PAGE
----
N O V E M B E R 2 0 , 2 0 1 5
International Scholars
following have received funding to host an international scholar
or conference on campus in 2016:
Harnois (Sociology) will host Dr. João Luiz Dornelles Bastos
from the Universidade Federal de Santa Catarina in Brazil during
Spring 2016.
Judy (Romance Languages) will host Dr. Jason Rothman from
the University of Reading in England during Spring 2016.
Lee (Politics and International Affairs) will host an interna-
tional conference on "Tiawan in the Realm of East Asia: Domestic and
International Dimensions of Taiwanese Politics, 2008-2016" during
Global Affairs
and GPS
News from the School of Divinity
School receives grant to fund five full-tuition scholarships | The School of Divinity has received a $300,000 grant from the E. Rhodes and
Leona B. Carpenter Foundation that will fund five full-tuition plus stipend merit scholarships for students. The grant enhances the
school’s dedication to creating an environment centered on the well-being of students in all aspects of their lives and ministry. One of the
key commitments in this endeavor is student financial aid and reducing student indebtedness. “Carpenter Fellows will be able to emerge
from our program with little to no financial burden,” said Gail. R. O’Day, Dean of the School of Divinity. “They will have maximum flexibil-
ity in selecting a ministry that is aligned with their passions, talents and commitment to community.”
Laudato Si' panel event huge success; two more planned for the winter | On Tuesday, October 6 in front of an audience of nearly 200,
three Wake Forest University professors a theologian, journalist, and biologist gathered to engage in a panel discussion on Laudato
Si’ (Praise Be), the latest encyclical published by Pope Francis, and its call for a holistic approach to climate change. The panel was con-
vened by the School of Divinity’s Food, Faith, and Religious Leadership Initiative in partnership with the University’s Center for Energy,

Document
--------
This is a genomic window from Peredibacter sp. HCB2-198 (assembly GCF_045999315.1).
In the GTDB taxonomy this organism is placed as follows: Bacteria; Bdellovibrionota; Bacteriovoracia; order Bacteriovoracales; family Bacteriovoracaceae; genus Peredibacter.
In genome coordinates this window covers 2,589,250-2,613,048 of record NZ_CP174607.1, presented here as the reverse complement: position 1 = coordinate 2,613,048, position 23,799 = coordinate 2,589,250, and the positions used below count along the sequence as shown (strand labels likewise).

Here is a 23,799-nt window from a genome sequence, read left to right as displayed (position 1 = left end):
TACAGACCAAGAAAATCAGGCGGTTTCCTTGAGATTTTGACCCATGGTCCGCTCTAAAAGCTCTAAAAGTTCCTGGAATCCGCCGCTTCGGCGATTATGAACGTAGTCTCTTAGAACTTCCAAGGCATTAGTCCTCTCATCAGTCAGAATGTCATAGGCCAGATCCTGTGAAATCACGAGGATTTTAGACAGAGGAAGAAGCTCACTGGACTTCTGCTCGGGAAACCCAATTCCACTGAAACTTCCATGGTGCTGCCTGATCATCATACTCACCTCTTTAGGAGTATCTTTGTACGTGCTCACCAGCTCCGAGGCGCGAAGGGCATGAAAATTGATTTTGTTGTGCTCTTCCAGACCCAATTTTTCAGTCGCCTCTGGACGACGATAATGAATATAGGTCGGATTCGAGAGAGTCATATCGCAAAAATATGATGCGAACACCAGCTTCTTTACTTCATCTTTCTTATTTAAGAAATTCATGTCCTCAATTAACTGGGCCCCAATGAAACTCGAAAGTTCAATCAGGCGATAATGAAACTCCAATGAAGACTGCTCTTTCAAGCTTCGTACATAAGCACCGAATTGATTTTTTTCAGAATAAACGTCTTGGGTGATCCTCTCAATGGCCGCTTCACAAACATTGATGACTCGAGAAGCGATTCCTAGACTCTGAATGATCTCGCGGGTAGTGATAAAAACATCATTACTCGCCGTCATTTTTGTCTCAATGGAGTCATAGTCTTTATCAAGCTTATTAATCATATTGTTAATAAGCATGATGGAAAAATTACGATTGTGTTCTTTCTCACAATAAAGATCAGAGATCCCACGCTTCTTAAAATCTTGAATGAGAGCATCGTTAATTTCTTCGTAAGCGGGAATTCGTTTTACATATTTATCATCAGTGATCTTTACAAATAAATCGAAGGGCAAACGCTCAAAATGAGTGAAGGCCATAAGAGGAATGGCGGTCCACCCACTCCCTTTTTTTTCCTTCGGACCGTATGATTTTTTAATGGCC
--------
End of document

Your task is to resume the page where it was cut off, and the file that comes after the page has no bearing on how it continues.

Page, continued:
Environment and Sustainability (CEES) and The Humanities Institute. An encyclical is a papal document that is produced by the Pope and
sent out to all bishops of the Roman Catholic Church. While it is an official document sent to the bishops it is addressed to everyone and
can be accessed online. Pope Francis’ encyclical deals with the issue of “our common home” and how people are to live in communion
with the Earth rather than just using it for its resources. Each panelist was invited to give a 10-minute presentation on the takeaways,
related to their specific discipline, from the encyclical.
The School of Divinity will host two additional panels to discuss this important document and global issue:
Tuesday, January 19, 2016, 7:00 - 9:00 p.m., UNC Asheville
Tuesday, February 16, 2016, 7:00 - 9:30 p.m., Charlotte NC (location to be announced)
School receives grant from Wabash Center for faculty development | The Wabash Center for Teaching and Learning in Theology and
Religion awarded a grant for $5,000 to the School of Divinity to support learner-centered teaching among its faculty. Learner-centered
teaching transforms the role of the teacher to more of a facilitator who equips students to use content instead of simply covering con-
tent. Faculty and academic staff will read, study, and converse on Maryellen Weimer's "Learner-Centered Teaching" (Jossey-Bass, 2013)
and then develop a portion of their spring course that will use a learner-centered pedagogy. For example, in her class this fall, "Interfaith
in Winston-Salem," Professor Michelle Voss Roberts presented students the problem of Islamophobia in North Carolina and charged
them to create an event that addresses the issue. Students are building the event from the ground up - schedule, speakers, venue - draw-
ing on their own gifts and skills, and their readings and conversations in the course.
School joins inaugural network of theological schools with the Forum for Theological Exploration | The School of Divinity has been
named to the first cohort of the Fund for Theological Exploration (FTE) Institutional Network. The School of Divinity was chosen given its
leadership in supporting students of color who want to pursue graduate education and alumni who are engaging in PhD work and job
searches. Additionally, the school's community ethos values diverse faculty voices in creating an effective theological school. Over time,
the network will work together to create and foster institutional conditions where students and scholars of color can thrive.
in hosting a student at your Thanksgiving?
Hello, and happy fall! The Center for Global Programs &
Studies is currently seeking volunteers to host Wake
Forest international students to join in their Thanksgiv-
ing meals. Many of our students are not able to be with
family during this short break and are eager to experi-
ence this uniquely U.S. holiday. This year, we have a
record number of twenty international students hoping
to share a Thanksgiving
Interested in hosting
one student or a group
of students? Kindly be in
touch with
Le'Ron Byrd
by Monday,
November 23 for more
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